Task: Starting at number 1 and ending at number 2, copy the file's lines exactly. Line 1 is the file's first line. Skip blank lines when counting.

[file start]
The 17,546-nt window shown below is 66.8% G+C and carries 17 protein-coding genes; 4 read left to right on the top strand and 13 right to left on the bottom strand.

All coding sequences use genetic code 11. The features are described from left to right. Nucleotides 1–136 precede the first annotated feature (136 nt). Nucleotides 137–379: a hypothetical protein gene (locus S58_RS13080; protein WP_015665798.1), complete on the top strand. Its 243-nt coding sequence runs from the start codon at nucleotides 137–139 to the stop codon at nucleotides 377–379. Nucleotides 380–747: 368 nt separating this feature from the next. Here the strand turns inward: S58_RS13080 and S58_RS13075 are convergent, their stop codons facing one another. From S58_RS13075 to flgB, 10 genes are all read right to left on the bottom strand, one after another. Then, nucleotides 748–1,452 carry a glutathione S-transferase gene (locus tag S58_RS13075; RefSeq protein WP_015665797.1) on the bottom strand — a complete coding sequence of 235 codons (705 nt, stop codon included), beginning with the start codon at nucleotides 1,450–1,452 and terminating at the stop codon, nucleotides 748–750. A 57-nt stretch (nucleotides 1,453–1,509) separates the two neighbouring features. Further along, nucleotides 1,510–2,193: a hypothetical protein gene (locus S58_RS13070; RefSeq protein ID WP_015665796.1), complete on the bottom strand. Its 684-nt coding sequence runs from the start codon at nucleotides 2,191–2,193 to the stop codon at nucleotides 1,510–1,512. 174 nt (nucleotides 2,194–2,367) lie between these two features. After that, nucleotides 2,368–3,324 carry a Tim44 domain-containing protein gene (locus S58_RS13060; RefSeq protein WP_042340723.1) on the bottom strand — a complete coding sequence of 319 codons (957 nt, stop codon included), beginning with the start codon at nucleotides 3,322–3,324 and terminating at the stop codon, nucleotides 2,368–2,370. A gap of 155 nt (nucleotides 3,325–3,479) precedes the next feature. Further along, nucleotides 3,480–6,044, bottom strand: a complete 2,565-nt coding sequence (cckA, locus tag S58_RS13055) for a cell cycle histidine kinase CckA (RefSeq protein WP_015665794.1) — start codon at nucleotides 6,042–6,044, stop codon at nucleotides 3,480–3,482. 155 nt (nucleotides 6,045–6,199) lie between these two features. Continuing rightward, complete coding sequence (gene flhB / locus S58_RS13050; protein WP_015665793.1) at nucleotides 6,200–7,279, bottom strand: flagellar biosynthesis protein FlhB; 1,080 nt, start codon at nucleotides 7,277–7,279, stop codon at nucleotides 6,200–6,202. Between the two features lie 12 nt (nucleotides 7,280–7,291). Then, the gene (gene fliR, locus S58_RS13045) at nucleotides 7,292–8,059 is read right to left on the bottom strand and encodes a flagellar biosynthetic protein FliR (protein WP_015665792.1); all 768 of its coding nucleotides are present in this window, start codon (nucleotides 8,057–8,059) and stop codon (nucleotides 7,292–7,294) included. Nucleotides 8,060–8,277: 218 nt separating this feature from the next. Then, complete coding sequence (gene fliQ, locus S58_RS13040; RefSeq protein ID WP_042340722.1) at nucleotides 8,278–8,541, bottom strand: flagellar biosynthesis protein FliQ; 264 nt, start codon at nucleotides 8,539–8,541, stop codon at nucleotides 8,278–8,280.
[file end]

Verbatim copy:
The 17,546-nt window shown below is 66.8% G+C and carries 17 protein-coding genes; 4 read left to right on the top strand and 13 right to left on the bottom strand.

All coding sequences use genetic code 11. The features are described from left to right. Nucleotides 1–136 precede the first annotated feature (136 nt). Nucleotides 137–379: a hypothetical protein gene (locus S58_RS13080; protein WP_015665798.1), complete on the top strand. Its 243-nt coding sequence runs from the start codon at nucleotides 137–139 to the stop codon at nucleotides 377–379. Nucleotides 380–747: 368 nt separating this feature from the next. Here the strand turns inward: S58_RS13080 and S58_RS13075 are convergent, their stop codons facing one another. From S58_RS13075 to flgB, 10 genes are all read right to left on the bottom strand, one after another. Then, nucleotides 748–1,452 carry a glutathione S-transferase gene (locus tag S58_RS13075; RefSeq protein WP_015665797.1) on the bottom strand — a complete coding sequence of 235 codons (705 nt, stop codon included), beginning with the start codon at nucleotides 1,450–1,452 and terminating at the stop codon, nucleotides 748–750. A 57-nt stretch (nucleotides 1,453–1,509) separates the two neighbouring features. Further along, nucleotides 1,510–2,193: a hypothetical protein gene (locus S58_RS13070; RefSeq protein ID WP_015665796.1), complete on the bottom strand. Its 684-nt coding sequence runs from the start codon at nucleotides 2,191–2,193 to the stop codon at nucleotides 1,510–1,512. 174 nt (nucleotides 2,194–2,367) lie between these two features. After that, nucleotides 2,368–3,324 carry a Tim44 domain-containing protein gene (locus S58_RS13060; RefSeq protein WP_042340723.1) on the bottom strand — a complete coding sequence of 319 codons (957 nt, stop codon included), beginning with the start codon at nucleotides 3,322–3,324 and terminating at the stop codon, nucleotides 2,368–2,370. A gap of 155 nt (nucleotides 3,325–3,479) precedes the next feature. Further along, nucleotides 3,480–6,044, bottom strand: a complete 2,565-nt coding sequence (cckA, locus tag S58_RS13055) for a cell cycle histidine kinase CckA (RefSeq protein WP_015665794.1) — start codon at nucleotides 6,042–6,044, stop codon at nucleotides 3,480–3,482. 155 nt (nucleotides 6,045–6,199) lie between these two features. Continuing rightward, complete coding sequence (gene flhB / locus S58_RS13050; protein WP_015665793.1) at nucleotides 6,200–7,279, bottom strand: flagellar biosynthesis protein FlhB; 1,080 nt, start codon at nucleotides 7,277–7,279, stop codon at nucleotides 6,200–6,202. Between the two features lie 12 nt (nucleotides 7,280–7,291). Then, the gene (gene fliR, locus S58_RS13045) at nucleotides 7,292–8,059 is read right to left on the bottom strand and encodes a flagellar biosynthetic protein FliR (protein WP_015665792.1); all 768 of its coding nucleotides are present in this window, start codon (nucleotides 8,057–8,059) and stop codon (nucleotides 7,292–7,294) included. Nucleotides 8,060–8,277: 218 nt separating this feature from the next. Then, complete coding sequence (gene fliQ, locus S58_RS13040; RefSeq protein ID WP_042340722.1) at nucleotides 8,278–8,541, bottom strand: flagellar biosynthesis protein FliQ; 264 nt, start codon at nucleotides 8,539–8,541, stop codon at nucleotides 8,278–8,280.